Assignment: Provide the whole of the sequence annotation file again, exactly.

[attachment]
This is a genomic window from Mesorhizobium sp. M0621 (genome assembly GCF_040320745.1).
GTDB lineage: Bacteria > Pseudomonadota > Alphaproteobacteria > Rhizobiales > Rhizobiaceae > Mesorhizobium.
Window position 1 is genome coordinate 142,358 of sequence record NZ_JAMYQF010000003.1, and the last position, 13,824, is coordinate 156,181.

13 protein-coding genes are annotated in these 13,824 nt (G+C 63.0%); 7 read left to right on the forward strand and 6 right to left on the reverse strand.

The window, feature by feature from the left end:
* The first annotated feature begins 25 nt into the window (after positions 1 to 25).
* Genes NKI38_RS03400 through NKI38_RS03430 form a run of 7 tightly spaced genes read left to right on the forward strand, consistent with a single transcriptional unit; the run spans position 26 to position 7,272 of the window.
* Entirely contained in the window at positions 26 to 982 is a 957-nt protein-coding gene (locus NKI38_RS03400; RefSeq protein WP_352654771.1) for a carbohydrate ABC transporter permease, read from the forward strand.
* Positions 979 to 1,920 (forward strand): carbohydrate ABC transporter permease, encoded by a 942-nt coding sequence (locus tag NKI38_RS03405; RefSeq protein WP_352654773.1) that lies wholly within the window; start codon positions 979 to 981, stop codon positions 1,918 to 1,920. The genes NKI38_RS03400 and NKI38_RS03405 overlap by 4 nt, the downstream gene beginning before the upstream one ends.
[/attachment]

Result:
This is a genomic window from Mesorhizobium sp. M0621 (genome assembly GCF_040320745.1).
GTDB lineage: Bacteria > Pseudomonadota > Alphaproteobacteria > Rhizobiales > Rhizobiaceae > Mesorhizobium.
Window position 1 is genome coordinate 142,358 of sequence record NZ_JAMYQF010000003.1, and the last position, 13,824, is coordinate 156,181.

13 protein-coding genes are annotated in these 13,824 nt (G+C 63.0%); 7 read left to right on the forward strand and 6 right to left on the reverse strand.

The window, feature by feature from the left end:
* The first annotated feature begins 25 nt into the window (after positions 1 to 25).
* Genes NKI38_RS03400 through NKI38_RS03430 form a run of 7 tightly spaced genes read left to right on the forward strand, consistent with a single transcriptional unit; the run spans position 26 to position 7,272 of the window.
* Entirely contained in the window at positions 26 to 982 is a 957-nt protein-coding gene (locus NKI38_RS03400; RefSeq protein WP_352654771.1) for a carbohydrate ABC transporter permease, read from the forward strand.
* Positions 979 to 1,920 (forward strand): carbohydrate ABC transporter permease, encoded by a 942-nt coding sequence (locus tag NKI38_RS03405; RefSeq protein WP_352654773.1) that lies wholly within the window; start codon positions 979 to 981, stop codon positions 1,918 to 1,920. The genes NKI38_RS03400 and NKI38_RS03405 overlap by 4 nt, the downstream gene beginning before the upstream one ends.